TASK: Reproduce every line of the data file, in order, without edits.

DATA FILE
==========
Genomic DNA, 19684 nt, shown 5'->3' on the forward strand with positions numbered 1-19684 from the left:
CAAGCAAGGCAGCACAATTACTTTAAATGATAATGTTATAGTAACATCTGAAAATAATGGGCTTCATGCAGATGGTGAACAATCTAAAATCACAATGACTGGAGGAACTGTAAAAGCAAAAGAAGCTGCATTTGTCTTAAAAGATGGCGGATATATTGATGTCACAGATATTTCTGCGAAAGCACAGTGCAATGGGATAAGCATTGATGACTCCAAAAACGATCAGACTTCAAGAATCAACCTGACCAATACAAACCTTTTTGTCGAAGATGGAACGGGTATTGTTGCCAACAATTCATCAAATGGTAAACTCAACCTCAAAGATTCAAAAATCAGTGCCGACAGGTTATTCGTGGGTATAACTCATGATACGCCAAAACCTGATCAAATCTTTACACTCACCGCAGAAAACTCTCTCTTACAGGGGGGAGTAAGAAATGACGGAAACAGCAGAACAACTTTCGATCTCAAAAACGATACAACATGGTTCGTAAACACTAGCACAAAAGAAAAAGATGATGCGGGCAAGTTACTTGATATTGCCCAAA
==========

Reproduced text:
Genomic DNA, 19684 nt, shown 5'->3' on the forward strand with positions numbered 1-19684 from the left:
CAAGCAAGGCAGCACAATTACTTTAAATGATAATGTTATAGTAACATCTGAAAATAATGGGCTTCATGCAGATGGTGAACAATCTAAAATCACAATGACTGGAGGAACTGTAAAAGCAAAAGAAGCTGCATTTGTCTTAAAAGATGGCGGATATATTGATGTCACAGATATTTCTGCGAAAGCACAGTGCAATGGGATAAGCATTGATGACTCCAAAAACGATCAGACTTCAAGAATCAACCTGACCAATACAAACCTTTTTGTCGAAGATGGAACGGGTATTGTTGCCAACAATTCATCAAATGGTAAACTCAACCTCAAAGATTCAAAAATCAGTGCCGACAGGTTATTCGTGGGTATAACTCATGATACGCCAAAACCTGATCAAATCTTTACACTCACCGCAGAAAACTCTCTCTTACAGGGGGGAGTAAGAAATGACGGAAACAGCAGAACAACTTTCGATCTCAAAAACGATACAACATGGTTCGTAAACACTAGCACAAAAGAAAAAGATGATGCGGGCAAGTTACTTGATATTGCCCAAA